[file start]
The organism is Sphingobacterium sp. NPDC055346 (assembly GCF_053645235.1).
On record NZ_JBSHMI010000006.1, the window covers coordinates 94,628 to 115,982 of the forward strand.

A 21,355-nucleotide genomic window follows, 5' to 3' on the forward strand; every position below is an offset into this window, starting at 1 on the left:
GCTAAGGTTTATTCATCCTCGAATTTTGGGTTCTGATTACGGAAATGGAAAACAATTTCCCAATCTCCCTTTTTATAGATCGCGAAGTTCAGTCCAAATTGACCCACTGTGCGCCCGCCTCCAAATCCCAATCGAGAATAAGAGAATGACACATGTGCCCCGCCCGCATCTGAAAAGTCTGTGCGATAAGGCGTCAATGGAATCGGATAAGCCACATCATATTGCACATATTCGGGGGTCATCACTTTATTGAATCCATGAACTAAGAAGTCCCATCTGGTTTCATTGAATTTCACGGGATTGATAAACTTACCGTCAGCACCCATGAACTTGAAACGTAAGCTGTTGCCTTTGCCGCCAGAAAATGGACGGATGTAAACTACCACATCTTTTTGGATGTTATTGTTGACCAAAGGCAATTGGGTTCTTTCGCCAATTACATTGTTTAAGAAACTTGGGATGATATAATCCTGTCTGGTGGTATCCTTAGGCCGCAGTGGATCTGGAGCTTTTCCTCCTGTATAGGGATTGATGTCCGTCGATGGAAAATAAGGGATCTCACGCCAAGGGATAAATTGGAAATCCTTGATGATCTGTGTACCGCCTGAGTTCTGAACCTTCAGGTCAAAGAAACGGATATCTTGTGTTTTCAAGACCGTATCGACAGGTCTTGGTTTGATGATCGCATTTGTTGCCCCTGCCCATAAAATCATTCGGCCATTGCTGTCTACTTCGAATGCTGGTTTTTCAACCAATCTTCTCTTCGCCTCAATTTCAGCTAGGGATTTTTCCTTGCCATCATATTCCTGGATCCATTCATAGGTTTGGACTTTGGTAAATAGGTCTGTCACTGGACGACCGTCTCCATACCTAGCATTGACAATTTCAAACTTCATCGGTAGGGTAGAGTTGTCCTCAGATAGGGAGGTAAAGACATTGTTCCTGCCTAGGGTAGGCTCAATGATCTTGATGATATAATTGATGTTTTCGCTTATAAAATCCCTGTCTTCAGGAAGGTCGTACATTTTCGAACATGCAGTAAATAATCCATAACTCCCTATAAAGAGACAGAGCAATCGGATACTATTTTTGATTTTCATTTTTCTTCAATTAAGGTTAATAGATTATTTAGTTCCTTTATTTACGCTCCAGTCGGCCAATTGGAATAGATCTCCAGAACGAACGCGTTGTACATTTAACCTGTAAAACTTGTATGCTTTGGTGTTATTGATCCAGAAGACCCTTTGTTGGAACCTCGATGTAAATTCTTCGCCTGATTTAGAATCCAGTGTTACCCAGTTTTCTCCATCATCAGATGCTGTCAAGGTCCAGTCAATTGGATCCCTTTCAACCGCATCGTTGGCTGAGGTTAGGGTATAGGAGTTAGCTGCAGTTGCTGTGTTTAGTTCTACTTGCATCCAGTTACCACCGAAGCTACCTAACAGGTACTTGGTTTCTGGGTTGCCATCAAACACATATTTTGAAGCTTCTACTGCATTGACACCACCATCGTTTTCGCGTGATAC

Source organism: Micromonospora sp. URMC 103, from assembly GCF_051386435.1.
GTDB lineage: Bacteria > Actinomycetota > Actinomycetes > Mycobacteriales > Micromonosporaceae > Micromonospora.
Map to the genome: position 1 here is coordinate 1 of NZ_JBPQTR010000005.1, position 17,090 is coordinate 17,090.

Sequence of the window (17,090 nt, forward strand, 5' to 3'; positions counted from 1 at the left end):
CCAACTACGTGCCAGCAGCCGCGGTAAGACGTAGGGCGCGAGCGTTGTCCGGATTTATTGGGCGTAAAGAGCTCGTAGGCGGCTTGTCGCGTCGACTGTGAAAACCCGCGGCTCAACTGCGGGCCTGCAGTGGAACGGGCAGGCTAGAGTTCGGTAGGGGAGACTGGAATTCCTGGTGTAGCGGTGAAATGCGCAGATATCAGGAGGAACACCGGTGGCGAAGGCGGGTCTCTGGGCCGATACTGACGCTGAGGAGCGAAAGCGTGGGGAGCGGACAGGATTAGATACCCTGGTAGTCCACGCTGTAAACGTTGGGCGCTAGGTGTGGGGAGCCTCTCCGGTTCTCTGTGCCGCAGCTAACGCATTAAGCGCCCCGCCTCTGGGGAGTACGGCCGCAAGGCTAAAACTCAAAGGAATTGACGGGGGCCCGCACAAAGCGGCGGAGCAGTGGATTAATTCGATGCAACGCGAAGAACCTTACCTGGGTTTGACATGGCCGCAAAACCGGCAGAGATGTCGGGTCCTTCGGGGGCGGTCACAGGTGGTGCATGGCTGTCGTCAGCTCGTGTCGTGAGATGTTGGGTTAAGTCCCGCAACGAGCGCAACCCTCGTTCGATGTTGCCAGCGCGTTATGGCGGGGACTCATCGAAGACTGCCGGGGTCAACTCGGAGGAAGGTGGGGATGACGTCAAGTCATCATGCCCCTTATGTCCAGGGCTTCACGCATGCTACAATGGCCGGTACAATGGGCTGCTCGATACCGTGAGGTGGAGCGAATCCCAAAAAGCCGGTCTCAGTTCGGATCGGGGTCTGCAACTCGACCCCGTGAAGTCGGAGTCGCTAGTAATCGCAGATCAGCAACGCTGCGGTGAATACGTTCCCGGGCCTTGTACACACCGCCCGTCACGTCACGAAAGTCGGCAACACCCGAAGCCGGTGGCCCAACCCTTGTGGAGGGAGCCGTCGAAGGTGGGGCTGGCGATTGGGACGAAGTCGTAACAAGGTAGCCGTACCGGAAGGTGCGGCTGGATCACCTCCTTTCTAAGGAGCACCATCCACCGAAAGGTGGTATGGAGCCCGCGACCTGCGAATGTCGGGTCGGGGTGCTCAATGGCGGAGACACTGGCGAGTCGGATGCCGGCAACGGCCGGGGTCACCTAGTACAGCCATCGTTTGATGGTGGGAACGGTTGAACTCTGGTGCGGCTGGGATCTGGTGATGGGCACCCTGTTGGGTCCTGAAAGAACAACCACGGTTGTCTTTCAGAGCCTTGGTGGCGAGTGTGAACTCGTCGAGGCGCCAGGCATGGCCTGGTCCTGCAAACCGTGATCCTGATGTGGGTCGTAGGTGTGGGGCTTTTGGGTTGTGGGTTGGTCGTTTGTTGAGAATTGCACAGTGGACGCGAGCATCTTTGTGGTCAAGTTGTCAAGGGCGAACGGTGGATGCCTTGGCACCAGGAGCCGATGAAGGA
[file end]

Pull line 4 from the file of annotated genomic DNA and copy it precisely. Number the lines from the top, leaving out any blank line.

GCTAAGGTTTATTCATCCTCGAATTTTGGGTTCTGATTACGGAAATGGAAAACAATTTCCCAATCTCCCTTTTTATAGATCGCGAAGTTCAGTCCAAATTGACCCACTGTGCGCCCGCCTCCAAATCCCAATCGAGAATAAGAGAATGACACATGTGCCCCGCCCGCATCTGAAAAGTCTGTGCGATAAGGCGTCAATGGAATCGGATAAGCCACATCATATTGCACATATTCGGGGGTCATCACTTTATTGAATCCATGAACTAAGAAGTCCCATCTGGTTTCATTGAATTTCACGGGATTGATAAACTTACCGTCAGCACCCATGAACTTGAAACGTAAGCTGTTGCCTTTGCCGCCAGAAAATGGACGGATGTAAACTACCACATCTTTTTGGATGTTATTGTTGACCAAAGGCAATTGGGTTCTTTCGCCAATTACATTGTTTAAGAAACTTGGGATGATATAATCCTGTCTGGTGGTATCCTTAGGCCGCAGTGGATCTGGAGCTTTTCCTCCTGTATAGGGATTGATGTCCGTCGATGGAAAATAAGGGATCTCACGCCAAGGGATAAATTGGAAATCCTTGATGATCTGTGTACCGCCTGAGTTCTGAACCTTCAGGTCAAAGAAACGGATATCTTGTGTTTTCAAGACCGTATCGACAGGTCTTGGTTTGATGATCGCATTTGTTGCCCCTGCCCATAAAATCATTCGGCCATTGCTGTCTACTTCGAATGCTGGTTTTTCAACCAATCTTCTCTTCGCCTCAATTTCAGCTAGGGATTTTTCCTTGCCATCATATTCCTGGATCCATTCATAGGTTTGGACTTTGGTAAATAGGTCTGTCACTGGACGACCGTCTCCATACCTAGCATTGACAATTTCAAACTTCATCGGTAGGGTAGAGTTGTCCTCAGATAGGGAGGTAAAGACATTGTTCCTGCCTAGGGTAGGCTCAATGATCTTGATGATATAATTGATGTTTTCGCTTATAAAATCCCTGTCTTCAGGAAGGTCGTACATTTTCGAACATGCAGTAAATAATCCATAACTCCCTATAAAGAGACAGAGCAATCGGATACTATTTTTGATTTTCATTTTTCTTCAATTAAGGTTAATAGATTATTTAGTTCCTTTATTTACGCTCCAGTCGGCCAATTGGAATAGATCTCCAGAACGAACGCGTTGTACATTTAACCTGTAAAACTTGTATGCTTTGGTGTTATTGATCCAGAAGACCCTTTGTTGGAACCTCGATGTAAATTCTTCGCCTGATTTAGAATCCAGTGTTACCCAGTTTTCTCCATCATCAGATGCTGTCAAGGTCCAGTCAATTGGATCCCTTTCAACCGCATCGTTGGCTGAGGTTAGGGTATAGGAGTTAGCTGCAGTTGCTGTGTTTAGTTCTACTTGCATCCAGTTACCACCGAAGCTACCTAACAGGTACTTGGTTTCTGGGTTGCCATCAAACACATATTTTGAAGCTTCTACTGCATTGACACCACCATCGTTTTCGCGTGATAC